Summer School on Nelson Mandela Rules brings 17 NPMs to Bristol

Thursday, August 31, 2017

Together with Penal Reform International (PRI) and the Human Rights Implementation Centre of the University of Bristol, the APT convened a Summer School on “Detention monitoring applying the UN Nelson Mandela Rules.” Designed for professionals in the field of torture prevention, it mostly aimed to address specific areas of the Standard Minimum Rules for the Treatment of Prisoners that were revised in 2015. Sponsored by the Danish government, this one-week training was attended by representatives of National Preventive Mechanisms (NPMs) from 17 countries, as well as other experts in the fields of detention monitoring and correction.

Organised as a sequence of interactive modules, the Summer School was guided by experts from a broad range of organisations, including the OSCE Office for Democratic Institutions and Human Rights (OSCE/ODIHR), the American Civil Liberty Union, the UN Subcommittee on the Prevention of Torture (SPT) and the European Committee for the Prevention of Torture.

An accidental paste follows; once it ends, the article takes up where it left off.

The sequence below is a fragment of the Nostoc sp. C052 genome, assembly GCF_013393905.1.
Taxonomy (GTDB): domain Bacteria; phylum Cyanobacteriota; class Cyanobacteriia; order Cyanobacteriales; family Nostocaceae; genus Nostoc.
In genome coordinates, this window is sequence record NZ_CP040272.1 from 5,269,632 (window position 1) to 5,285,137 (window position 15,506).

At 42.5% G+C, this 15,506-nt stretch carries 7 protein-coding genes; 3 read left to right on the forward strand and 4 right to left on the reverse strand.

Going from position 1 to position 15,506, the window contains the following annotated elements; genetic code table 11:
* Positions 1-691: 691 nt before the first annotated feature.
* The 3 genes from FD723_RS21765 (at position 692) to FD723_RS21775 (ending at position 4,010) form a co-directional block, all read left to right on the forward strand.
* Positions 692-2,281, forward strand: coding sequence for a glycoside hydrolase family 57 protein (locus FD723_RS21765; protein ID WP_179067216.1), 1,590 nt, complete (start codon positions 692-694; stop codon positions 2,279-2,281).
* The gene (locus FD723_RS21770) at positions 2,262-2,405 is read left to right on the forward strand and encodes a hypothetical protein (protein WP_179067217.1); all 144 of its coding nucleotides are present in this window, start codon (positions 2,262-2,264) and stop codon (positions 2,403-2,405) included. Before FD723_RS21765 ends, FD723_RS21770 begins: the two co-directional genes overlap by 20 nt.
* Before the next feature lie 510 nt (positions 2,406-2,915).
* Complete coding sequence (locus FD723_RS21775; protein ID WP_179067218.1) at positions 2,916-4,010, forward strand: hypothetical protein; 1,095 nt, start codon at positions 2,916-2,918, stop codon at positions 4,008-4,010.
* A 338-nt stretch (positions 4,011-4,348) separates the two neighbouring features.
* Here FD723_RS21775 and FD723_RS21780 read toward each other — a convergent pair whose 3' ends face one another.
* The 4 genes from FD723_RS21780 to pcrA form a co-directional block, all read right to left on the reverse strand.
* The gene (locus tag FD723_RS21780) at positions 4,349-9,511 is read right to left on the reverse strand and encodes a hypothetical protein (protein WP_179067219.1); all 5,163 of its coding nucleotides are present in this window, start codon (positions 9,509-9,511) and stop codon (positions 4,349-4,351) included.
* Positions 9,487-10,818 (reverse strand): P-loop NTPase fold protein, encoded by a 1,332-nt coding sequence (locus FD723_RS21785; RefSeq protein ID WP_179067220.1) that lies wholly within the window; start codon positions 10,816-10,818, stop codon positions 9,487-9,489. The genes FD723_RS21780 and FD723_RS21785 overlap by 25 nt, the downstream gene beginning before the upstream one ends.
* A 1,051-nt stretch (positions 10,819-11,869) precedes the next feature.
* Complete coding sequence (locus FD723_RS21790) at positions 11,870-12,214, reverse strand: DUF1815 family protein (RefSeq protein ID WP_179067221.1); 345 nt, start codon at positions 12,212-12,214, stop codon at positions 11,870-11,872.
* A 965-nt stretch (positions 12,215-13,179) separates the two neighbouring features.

Participants looked deeper into rules covering disciplinary measures, solitary confinement, body searches, prisoner file management, complaints & inspections, investigations in cases of serious injury, deaths in custody and allegations of torture, health-care and the role of doctors.

“The course covered all of the new rules, and […] for each module there was lots to learn and some fabulous speakers and facilitators from all sectors and backgrounds to inspire and bring the rules to life,” said in a recent blog the Chief Operating Officer of the Independent Custody Visiting Association (ICVA), a UK association which leads, supports and represent volunteers who visit police custody to uphold detainees’ rights & entitlements.

It was the Second Summer School organised jointly with PRI and the Human Rights Implementation Centre of the University of Bristol. The first edition, entitled “Preventing torture and ill-treatment of female detainees through gender-sensitive monitoring,” was devoted to detention monitoring applying the UN Bangkok Rules – the Rules for the Treatment of Women Prisoners and Non-Custodial measures for Women.